¶15 The United States Supreme Court was faced with this same issue in the case of In Re Snyder, supra. In this action attorney Snyder had been suspended from the practice of law in the federal court for the Eighth Circuit for six months for a statement made out of court in a letter to the staff of a district judge which was deemed disrespectful by the Chief Judge of the United States Court of Appeals for the Eighth Circuit. In full, the letter reads as follows:

"In the first place, I am appalled by the amount of money which the federal court pays for indigent criminal defense work. The reason that so few attorneys in Bismarck accept this work is for that exact reason. We have, up to this point, still [766 P.2d 966] accepted the indigent appointments, because of a duty to our profession, and the fact that nobody else will do it.

Now, however, not only are we paid an amount of money which does not even cover our overhead, but we have to go through extreme gymnastics even to receive the puny amounts which the federal courts authorize for this work. We have sent you everything we have concerning our representation, and I am not sending you anything else. You can take it or leave it.

Further, I am extremely disgusted by the treatment of us by the Eighth Circuit in this case, and you are instructed to remove my name from the list of attorneys who will accept criminal indigent defense work. I have simply had it.

Thank you for your time and attention." 472 U.S. at 637, 105 S. Ct. at 2877.

¶16 The Eighth Circuit had determined that this letter in conjunction with an unspecified refusal to show continuing respect for the court demonstrated conduct prejudicial to the administration of justice. North Dakota Code of Professional Responsibility, D.R. 1-102(A)(5) and the American Bar Association Model Code of Professional Responsibility (1980), D.R. 1-102(A)(5). The Supreme Court found it unnecessary to examine the free speech issue tendered, and held that criticism of the administration of the Criminal Justice Act was not cause for discipline or suspension. In reference to the concededly harsh tone of the letter the Court said:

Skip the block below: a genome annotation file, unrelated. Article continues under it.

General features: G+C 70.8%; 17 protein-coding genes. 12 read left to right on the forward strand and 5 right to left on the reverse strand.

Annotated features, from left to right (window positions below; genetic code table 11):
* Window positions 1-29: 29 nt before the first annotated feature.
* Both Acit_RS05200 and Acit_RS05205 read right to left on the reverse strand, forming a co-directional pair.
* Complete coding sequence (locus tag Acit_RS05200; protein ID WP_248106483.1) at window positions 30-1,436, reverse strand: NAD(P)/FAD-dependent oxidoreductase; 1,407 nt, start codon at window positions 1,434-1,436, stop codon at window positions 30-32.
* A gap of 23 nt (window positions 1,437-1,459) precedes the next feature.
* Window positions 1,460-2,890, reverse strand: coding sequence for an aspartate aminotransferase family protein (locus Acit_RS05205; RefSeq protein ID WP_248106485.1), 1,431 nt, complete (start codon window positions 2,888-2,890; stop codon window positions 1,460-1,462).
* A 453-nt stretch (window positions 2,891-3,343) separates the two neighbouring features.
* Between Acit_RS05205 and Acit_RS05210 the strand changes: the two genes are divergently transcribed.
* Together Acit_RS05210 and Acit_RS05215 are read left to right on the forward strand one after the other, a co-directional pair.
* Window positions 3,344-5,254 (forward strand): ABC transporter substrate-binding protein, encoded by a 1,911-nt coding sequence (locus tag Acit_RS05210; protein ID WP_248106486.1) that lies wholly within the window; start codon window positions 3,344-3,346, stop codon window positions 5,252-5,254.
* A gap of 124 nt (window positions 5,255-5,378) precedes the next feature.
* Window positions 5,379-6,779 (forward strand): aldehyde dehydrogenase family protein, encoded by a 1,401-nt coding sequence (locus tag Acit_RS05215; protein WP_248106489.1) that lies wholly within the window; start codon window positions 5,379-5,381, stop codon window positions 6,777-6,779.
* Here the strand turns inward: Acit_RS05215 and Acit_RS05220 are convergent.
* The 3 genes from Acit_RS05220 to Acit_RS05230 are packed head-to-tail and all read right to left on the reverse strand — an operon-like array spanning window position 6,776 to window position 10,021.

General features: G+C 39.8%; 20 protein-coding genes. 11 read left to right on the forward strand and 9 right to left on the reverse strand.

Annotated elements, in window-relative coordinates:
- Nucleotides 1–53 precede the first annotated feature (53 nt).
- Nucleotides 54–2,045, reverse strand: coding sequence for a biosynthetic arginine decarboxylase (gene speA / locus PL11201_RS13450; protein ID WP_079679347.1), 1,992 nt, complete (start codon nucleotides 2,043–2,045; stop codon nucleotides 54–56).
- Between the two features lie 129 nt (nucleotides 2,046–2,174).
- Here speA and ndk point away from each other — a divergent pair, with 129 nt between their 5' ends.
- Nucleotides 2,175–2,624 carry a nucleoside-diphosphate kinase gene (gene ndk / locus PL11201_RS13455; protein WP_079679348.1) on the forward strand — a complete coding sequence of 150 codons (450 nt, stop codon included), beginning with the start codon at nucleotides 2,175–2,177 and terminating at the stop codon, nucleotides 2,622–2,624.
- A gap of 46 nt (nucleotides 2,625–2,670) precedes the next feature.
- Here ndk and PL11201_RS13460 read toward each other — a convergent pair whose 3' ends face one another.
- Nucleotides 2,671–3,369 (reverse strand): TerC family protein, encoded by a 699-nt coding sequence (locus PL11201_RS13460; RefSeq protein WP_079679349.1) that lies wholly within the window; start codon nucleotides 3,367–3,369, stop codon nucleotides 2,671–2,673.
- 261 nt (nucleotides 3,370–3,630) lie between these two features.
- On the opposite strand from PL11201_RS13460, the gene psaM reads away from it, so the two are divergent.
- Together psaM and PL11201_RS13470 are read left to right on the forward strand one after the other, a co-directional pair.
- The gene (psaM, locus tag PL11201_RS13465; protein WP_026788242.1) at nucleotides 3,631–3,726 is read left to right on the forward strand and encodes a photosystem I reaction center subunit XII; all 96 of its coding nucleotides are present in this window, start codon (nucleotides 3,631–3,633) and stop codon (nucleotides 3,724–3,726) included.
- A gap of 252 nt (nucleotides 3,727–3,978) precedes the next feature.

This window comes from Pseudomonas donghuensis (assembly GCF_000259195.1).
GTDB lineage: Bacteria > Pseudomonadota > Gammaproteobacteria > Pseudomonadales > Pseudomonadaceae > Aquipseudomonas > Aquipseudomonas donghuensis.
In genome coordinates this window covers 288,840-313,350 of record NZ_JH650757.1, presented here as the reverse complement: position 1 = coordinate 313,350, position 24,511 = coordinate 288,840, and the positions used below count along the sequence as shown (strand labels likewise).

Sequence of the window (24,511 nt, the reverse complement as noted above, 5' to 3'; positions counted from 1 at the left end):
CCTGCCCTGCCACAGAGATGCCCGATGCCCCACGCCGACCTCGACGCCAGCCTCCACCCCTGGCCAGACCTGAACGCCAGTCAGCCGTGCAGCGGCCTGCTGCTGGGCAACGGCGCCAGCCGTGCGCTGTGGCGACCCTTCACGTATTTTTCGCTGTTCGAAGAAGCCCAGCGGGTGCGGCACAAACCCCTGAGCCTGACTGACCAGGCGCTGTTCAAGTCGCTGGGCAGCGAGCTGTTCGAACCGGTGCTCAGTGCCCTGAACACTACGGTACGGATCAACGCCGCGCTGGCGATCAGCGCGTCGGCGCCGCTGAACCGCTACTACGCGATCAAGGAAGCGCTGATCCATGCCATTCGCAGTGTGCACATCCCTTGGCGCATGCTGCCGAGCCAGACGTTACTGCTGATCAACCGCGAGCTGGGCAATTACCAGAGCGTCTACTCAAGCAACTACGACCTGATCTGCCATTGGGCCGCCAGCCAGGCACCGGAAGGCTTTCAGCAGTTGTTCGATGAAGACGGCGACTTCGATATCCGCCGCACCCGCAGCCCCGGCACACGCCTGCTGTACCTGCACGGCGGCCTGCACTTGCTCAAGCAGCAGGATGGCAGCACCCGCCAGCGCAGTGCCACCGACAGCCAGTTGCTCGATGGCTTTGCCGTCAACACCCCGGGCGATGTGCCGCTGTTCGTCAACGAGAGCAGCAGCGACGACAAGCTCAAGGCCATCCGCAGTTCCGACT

". . . a single incident of rudeness or lack of professional courtesy - in the context here - does not support a finding of contemptuous or contumacious conduct, or a finding that a lawyer is not presently fit to practice law in the federal courts; nor does it rise to the level of `conduct unbecoming a member of the bar' warranting suspension from practice."

¶17 In the related area of conflict between Bar regulations' infringement of an attorney's right to free speech of a commercial character the United States Supreme Court has clearly spoken. Although speech proposing a commercial transaction is afforded First Amendment protection somewhat less extensive than non-commercial speech, an attorney may not be disciplined for soliciting legal business through printed advertising containing truthful and non-deceptive information - commercial speech, not false, deceptive, or concerning illegal activities may be restricted only in the service of substantial governmental interest and only through means that directly advance that intent. Zauderer v. Office of Disciplinary Counsel, 471 U.S. 626, 105 S. Ct. 2265, 85 L. Ed. 2d 652 (1985), In Re R.M.J., 455 U.S. 191, 102 S. Ct. 929, 71 L. Ed. 2d 64 (1982), In Re Primus, 436 U.S. 412, 98 S. Ct. 1893, 56 L. Ed. 2d 417 (1978), Ohralik v. Ohio State Bar Association, 436 U.S. 447, 98 S. Ct. 1912, 56 L. Ed. 2d 444 (1978), Bates v. State Bar of Arizona, 433 U.S. 350, 97 S. Ct. 2691, 53 L. Ed. 2d 810 (1977). Pure speech is entitled to no less protection than this.